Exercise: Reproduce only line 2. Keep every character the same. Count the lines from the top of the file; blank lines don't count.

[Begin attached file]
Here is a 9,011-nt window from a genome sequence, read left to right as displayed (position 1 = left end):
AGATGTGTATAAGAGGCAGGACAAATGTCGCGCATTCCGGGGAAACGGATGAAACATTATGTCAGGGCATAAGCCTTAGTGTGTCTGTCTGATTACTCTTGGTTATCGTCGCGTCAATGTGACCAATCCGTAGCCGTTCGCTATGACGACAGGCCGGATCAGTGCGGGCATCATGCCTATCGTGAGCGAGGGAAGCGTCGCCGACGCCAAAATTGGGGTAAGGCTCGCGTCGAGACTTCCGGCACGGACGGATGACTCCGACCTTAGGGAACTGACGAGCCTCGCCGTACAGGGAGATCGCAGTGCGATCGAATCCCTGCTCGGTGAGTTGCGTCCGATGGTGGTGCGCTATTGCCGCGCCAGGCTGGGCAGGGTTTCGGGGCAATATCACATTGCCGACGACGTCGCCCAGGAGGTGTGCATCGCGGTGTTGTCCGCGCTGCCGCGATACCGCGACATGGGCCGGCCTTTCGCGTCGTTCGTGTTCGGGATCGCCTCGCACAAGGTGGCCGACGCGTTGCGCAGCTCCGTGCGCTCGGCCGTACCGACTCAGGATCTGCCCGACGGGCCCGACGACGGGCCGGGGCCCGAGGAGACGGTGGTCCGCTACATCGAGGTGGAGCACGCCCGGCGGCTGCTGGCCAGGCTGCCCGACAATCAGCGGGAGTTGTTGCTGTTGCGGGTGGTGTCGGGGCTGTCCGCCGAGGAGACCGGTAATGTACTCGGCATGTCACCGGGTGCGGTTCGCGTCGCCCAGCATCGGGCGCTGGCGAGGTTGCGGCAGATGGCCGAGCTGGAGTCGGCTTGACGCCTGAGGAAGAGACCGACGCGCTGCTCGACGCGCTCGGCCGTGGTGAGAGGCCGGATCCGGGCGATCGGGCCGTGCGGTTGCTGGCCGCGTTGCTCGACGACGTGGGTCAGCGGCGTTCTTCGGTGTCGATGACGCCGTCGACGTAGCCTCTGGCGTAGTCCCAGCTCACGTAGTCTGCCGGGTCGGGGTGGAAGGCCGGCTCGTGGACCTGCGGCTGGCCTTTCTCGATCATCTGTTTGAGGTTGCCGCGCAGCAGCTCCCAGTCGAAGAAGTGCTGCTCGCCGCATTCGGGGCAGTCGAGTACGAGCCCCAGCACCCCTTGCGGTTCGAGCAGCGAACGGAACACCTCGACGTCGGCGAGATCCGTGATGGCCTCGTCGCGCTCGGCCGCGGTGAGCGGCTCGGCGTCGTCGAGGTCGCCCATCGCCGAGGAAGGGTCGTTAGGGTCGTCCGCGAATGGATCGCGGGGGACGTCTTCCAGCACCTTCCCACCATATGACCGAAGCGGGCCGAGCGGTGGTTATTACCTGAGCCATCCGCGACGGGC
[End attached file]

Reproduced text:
AGATGTGTATAAGAGGCAGGACAAATGTCGCGCATTCCGGGGAAACGGATGAAACATTATGTCAGGGCATAAGCCTTAGTGTGTCTGTCTGATTACTCTTGGTTATCGTCGCGTCAATGTGACCAATCCGTAGCCGTTCGCTATGACGACAGGCCGGATCAGTGCGGGCATCATGCCTATCGTGAGCGAGGGAAGCGTCGCCGACGCCAAAATTGGGGTAAGGCTCGCGTCGAGACTTCCGGCACGGACGGATGACTCCGACCTTAGGGAACTGACGAGCCTCGCCGTACAGGGAGATCGCAGTGCGATCGAATCCCTGCTCGGTGAGTTGCGTCCGATGGTGGTGCGCTATTGCCGCGCCAGGCTGGGCAGGGTTTCGGGGCAATATCACATTGCCGACGACGTCGCCCAGGAGGTGTGCATCGCGGTGTTGTCCGCGCTGCCGCGATACCGCGACATGGGCCGGCCTTTCGCGTCGTTCGTGTTCGGGATCGCCTCGCACAAGGTGGCCGACGCGTTGCGCAGCTCCGTGCGCTCGGCCGTACCGACTCAGGATCTGCCCGACGGGCCCGACGACGGGCCGGGGCCCGAGGAGACGGTGGTCCGCTACATCGAGGTGGAGCACGCCCGGCGGCTGCTGGCCAGGCTGCCCGACAATCAGCGGGAGTTGTTGCTGTTGCGGGTGGTGTCGGGGCTGTCCGCCGAGGAGACCGGTAATGTACTCGGCATGTCACCGGGTGCGGTTCGCGTCGCCCAGCATCGGGCGCTGGCGAGGTTGCGGCAGATGGCCGAGCTGGAGTCGGCTTGACGCCTGAGGAAGAGACCGACGCGCTGCTCGACGCGCTCGGCCGTGGTGAGAGGCCGGATCCGGGCGATCGGGCCGTGCGGTTGCTGGCCGCGTTGCTCGACGACGTGGGTCAGCGGCGTTCTTCGGTGTCGATGACGCCGTCGACGTAGCCTCTGGCGTAGTCCCAGCTCACGTAGTCTGCCGGGTCGGGGTGGAAGGCCGGCTCGTGGACCTGCGGCTGGCCTTTCTCGATCATCTGTTTGAGGTTGCCGCGCAGCAGCTCCCAGTCGAAGAAGTGCTGCTCGCCGCATTCGGGGCAGTCGAGTACGAGCCCCAGCACCCCTTGCGGTTCGAGCAGCGAACGGAACACCTCGACGTCGGCGAGATCCGTGATGGCCTCGTCGCGCTCGGCCGCGGTGAGCGGCTCGGCGTCGTCGAGGTCGCCCATCGCCGAGGAAGGGTCGTTAGGGTCGTCCGCGAATGGATCGCGGGGGACGTCTTCCAGCACCTTCCCACCATATGACCGAAGCGGGCCGAGCGGTGGTTATTACCTGAGCCATCCGCGACGGGC